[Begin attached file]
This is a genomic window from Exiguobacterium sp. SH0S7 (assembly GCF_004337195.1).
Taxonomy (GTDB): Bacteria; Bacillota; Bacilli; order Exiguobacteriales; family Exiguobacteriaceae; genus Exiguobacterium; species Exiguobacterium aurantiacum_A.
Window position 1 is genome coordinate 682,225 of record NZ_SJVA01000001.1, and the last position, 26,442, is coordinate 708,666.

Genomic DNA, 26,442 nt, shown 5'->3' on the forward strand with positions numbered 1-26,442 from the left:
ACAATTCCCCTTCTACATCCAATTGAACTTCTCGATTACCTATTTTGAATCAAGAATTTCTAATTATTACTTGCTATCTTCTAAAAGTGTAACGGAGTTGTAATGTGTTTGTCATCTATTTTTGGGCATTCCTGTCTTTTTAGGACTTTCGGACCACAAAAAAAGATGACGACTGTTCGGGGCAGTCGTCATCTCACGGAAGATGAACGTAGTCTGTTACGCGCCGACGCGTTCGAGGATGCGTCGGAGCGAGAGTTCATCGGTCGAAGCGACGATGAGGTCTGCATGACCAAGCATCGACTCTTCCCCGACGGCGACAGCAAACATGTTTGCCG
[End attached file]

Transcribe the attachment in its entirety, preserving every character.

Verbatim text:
This is a genomic window from Exiguobacterium sp. SH0S7 (assembly GCF_004337195.1).
Taxonomy (GTDB): Bacteria; Bacillota; Bacilli; order Exiguobacteriales; family Exiguobacteriaceae; genus Exiguobacterium; species Exiguobacterium aurantiacum_A.
Window position 1 is genome coordinate 682,225 of record NZ_SJVA01000001.1, and the last position, 26,442, is coordinate 708,666.

Genomic DNA, 26,442 nt, shown 5'->3' on the forward strand with positions numbered 1-26,442 from the left:
ACAATTCCCCTTCTACATCCAATTGAACTTCTCGATTACCTATTTTGAATCAAGAATTTCTAATTATTACTTGCTATCTTCTAAAAGTGTAACGGAGTTGTAATGTGTTTGTCATCTATTTTTGGGCATTCCTGTCTTTTTAGGACTTTCGGACCACAAAAAAAGATGACGACTGTTCGGGGCAGTCGTCATCTCACGGAAGATGAACGTAGTCTGTTACGCGCCGACGCGTTCGAGGATGCGTCGGAGCGAGAGTTCATCGGTCGAAGCGACGATGAGGTCTGCATGACCAAGCATCGACTCTTCCCCGACGGCGACAGCAAACATGTTTGCCG